Tag Archives: Critical thinking

Invitation to participate in a PhD research study


Startup Stock PhotosMy PhD research project is finally ready to start collecting data from teachers in the VET sector! This might not relate to you, but feel free to pass it on to someone you think might be interested …

Have you completed a Vocational Education and Training (VET) teaching diploma program any time since 2006? This might include:

  • 21697VIC Diploma of Vocational Education and Training Practice
  • TAA50104 Diploma of Training and Assessment
  • TAE50111 Diploma of Vocational Education and Training
  • TAE50211 Diploma of Training Design and Development

Did undertaking this contribute in any way to a transformed perspective of yourself as a learner, of learning more broadly, or to changes in your learning and teaching practice?

My name is Jennifer Miles and I am conducting a research project towards a PhD in Education at Monash University. I am seeking participants who are interested in contributing to a study that will explore the ways in which undertaking a VET diploma program (teaching) encouraged them to reflect on their identity as a learner and as a teacher, and to consider any consequent transformed perspectives on learning and teaching practice that emerged during or since undertaking the diploma.

The study involves two levels of participation, and you can choose one or both. You might decide just to complete the online survey, or to also participate in the in-depth interview process.

If you are interested, please follow the link and read the Explanatory Statement for full details, and at the end if this you will be asked if you wish to proceed with the survey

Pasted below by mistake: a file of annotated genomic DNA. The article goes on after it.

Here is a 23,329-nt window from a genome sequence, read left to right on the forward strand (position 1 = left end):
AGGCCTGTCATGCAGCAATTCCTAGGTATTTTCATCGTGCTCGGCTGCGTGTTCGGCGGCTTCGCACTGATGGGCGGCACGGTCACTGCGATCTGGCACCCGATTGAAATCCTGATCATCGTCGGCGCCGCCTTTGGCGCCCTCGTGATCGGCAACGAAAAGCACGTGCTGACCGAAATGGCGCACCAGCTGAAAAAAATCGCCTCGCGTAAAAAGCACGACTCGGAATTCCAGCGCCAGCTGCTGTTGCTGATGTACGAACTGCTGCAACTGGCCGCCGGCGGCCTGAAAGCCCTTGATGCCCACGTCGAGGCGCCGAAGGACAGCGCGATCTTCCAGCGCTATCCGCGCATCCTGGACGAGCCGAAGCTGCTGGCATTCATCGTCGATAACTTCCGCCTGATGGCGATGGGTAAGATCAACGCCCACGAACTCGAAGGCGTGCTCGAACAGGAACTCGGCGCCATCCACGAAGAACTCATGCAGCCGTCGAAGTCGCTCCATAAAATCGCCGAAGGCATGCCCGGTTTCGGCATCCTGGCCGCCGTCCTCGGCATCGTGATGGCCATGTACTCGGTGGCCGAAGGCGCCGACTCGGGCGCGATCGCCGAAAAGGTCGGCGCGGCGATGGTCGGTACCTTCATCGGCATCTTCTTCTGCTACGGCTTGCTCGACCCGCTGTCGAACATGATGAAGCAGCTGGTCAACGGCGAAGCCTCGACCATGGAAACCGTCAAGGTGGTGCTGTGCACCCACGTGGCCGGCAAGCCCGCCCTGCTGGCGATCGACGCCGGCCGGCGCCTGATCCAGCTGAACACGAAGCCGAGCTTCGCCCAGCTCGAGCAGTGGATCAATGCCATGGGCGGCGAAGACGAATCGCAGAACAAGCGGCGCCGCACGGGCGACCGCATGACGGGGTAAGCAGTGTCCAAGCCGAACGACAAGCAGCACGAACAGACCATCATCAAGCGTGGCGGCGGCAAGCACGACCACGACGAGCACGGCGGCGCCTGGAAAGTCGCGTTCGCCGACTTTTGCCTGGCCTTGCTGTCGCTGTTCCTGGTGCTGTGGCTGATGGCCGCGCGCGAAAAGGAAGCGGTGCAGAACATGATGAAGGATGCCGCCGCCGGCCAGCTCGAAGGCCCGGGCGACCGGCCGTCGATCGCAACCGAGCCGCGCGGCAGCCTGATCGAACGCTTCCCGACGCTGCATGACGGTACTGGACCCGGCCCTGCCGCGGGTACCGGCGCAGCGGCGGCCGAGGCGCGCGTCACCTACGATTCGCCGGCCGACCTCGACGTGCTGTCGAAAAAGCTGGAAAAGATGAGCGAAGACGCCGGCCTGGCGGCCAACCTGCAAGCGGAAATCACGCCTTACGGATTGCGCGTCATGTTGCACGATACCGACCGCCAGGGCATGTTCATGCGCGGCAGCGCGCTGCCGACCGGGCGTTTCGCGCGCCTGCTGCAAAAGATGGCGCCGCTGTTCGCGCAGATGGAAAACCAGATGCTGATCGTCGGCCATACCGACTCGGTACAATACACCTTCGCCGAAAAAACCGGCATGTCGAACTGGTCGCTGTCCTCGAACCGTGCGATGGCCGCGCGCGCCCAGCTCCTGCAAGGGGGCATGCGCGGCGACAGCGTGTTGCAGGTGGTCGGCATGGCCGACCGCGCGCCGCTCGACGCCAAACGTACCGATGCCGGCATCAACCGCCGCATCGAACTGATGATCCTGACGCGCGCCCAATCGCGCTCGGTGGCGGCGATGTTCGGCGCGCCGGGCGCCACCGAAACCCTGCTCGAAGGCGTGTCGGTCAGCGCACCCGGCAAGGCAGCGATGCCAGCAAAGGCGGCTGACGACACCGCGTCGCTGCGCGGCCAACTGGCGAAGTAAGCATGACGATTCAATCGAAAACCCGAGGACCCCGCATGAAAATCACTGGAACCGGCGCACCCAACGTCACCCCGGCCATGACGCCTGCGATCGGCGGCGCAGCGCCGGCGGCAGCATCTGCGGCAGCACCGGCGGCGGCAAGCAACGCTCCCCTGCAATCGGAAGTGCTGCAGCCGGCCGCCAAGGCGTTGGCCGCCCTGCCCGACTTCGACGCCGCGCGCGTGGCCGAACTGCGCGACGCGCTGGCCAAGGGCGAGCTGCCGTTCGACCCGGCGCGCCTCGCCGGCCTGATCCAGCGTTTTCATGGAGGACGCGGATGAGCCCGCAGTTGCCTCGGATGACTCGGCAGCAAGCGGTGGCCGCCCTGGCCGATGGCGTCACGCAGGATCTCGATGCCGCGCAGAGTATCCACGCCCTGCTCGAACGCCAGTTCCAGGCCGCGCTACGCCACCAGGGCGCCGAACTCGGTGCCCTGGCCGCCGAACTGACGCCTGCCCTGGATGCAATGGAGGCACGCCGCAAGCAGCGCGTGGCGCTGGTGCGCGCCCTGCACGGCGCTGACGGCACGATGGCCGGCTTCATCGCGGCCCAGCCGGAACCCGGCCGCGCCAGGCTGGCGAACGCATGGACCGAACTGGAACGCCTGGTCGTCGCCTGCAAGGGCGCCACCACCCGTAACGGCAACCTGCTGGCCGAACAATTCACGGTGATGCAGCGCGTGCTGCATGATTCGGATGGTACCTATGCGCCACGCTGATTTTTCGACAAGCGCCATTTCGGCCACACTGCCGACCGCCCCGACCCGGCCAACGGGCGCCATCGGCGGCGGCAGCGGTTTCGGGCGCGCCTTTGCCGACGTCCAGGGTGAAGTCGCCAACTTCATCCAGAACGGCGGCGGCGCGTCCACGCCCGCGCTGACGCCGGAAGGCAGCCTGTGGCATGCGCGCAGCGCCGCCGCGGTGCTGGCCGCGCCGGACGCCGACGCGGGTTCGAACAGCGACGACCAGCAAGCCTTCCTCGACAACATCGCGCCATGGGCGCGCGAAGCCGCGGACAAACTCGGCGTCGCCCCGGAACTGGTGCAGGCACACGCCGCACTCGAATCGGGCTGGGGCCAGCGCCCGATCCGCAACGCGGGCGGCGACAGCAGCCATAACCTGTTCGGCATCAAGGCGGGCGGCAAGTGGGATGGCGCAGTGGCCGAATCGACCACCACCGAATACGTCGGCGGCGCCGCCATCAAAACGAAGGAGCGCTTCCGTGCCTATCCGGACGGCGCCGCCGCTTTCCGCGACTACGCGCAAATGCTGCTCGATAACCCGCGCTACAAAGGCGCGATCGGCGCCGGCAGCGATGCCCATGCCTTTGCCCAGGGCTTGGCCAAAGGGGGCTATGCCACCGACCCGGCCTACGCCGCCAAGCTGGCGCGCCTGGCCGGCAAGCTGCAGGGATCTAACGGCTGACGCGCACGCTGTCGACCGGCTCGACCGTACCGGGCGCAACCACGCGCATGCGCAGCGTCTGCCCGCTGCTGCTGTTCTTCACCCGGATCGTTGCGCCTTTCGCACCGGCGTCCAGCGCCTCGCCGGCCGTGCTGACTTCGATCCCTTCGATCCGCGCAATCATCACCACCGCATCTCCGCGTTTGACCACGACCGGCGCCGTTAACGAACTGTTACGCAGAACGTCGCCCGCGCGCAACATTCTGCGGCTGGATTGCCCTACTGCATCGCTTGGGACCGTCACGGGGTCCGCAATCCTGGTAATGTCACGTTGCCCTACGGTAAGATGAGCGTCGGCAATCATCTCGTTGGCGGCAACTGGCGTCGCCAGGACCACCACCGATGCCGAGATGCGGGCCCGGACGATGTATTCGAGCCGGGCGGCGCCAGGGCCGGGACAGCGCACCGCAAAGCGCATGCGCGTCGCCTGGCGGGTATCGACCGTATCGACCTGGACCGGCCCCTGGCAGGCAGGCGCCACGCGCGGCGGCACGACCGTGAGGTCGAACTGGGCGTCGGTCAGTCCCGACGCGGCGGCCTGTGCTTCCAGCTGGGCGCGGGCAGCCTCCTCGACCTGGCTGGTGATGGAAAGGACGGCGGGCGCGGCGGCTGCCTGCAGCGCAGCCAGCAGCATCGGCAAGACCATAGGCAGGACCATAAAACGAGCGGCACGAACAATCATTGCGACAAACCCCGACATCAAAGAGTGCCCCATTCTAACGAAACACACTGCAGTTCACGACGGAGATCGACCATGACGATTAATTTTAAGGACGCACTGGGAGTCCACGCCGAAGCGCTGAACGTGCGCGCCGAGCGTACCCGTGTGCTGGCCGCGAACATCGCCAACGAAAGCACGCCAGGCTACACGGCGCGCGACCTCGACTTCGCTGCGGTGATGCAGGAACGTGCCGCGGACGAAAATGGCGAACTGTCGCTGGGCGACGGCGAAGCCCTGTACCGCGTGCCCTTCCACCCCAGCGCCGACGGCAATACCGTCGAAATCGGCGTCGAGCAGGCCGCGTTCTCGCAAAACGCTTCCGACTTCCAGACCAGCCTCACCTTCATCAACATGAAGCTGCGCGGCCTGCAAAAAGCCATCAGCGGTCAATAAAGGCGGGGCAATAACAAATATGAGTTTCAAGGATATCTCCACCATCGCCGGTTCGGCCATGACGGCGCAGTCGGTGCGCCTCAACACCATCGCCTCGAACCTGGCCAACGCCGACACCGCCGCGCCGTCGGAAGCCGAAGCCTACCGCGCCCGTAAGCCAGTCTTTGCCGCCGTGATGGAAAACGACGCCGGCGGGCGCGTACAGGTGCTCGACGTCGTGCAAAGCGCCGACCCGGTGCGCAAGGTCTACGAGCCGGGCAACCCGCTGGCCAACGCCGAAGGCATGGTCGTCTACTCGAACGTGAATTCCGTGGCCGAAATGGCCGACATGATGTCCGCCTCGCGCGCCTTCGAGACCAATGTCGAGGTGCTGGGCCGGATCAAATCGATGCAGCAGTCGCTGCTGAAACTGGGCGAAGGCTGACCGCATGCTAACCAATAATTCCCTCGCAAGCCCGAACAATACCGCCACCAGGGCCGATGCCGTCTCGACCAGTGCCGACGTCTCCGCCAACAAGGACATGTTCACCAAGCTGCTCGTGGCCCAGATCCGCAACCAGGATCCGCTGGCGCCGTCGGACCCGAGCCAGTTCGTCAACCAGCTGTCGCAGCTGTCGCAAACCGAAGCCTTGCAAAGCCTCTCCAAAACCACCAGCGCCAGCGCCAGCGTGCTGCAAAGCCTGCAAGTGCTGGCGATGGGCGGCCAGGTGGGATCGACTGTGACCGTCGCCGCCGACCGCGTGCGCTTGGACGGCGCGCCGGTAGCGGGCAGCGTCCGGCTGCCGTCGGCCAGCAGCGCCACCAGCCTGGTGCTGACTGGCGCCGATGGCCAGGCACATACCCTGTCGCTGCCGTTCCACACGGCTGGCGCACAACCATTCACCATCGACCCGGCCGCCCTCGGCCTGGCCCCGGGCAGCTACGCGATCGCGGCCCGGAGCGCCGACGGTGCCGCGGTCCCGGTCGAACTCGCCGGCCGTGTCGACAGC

If you know of someone else who might be interested, please pass the message and link on to them. Thank you for your consideration!

The tipping point: when do you know it’s time to change?


Years ago, in another life, I listened to an audio tape discussing the process of undergoing change (it was probably related to trying to give up smoking!) Analogies were given related to the unendurable circumstances that ultimately lead to change. I can’t recall the author, but he gave the example of a young woman driving to a dinner engagement, along a winding road on a cold and stormy night, past a road accident. The car had run off the road into trees, and was very badly damaged, but the accident scene was well attended by emergency vehicles who were providing the necessary response to the seriously injured driver. The young woman decided not stop, knowing that her presence was unnecessary. It was a cold and wet night, there was nothing more she could do to help, so she decided to continue on her way to her dinner appointment in the warm car. There was nothing to be gained by her stopping, and a potential personal cost was involved (being out in the cold, wet night, and late for her appointment.)

Change the circumstances. Same cold and stormy night, same dinner engagement, same accident, same emergency response, but this time as she passes, the young woman sees that the car that has run off the road belongs to her grandmother. This time the scales of personal gain and cost have swung. Even though all emergency response is being provided, and she might be late for her appointment, were she to continue past the accident, the personal cost to her would be unbearable. She will be late, cold, wet and uncomfortable, but the pain and cost of not knowing, coupled with the personal gain of needing to be with her grandmother, necessitates that she change her plans.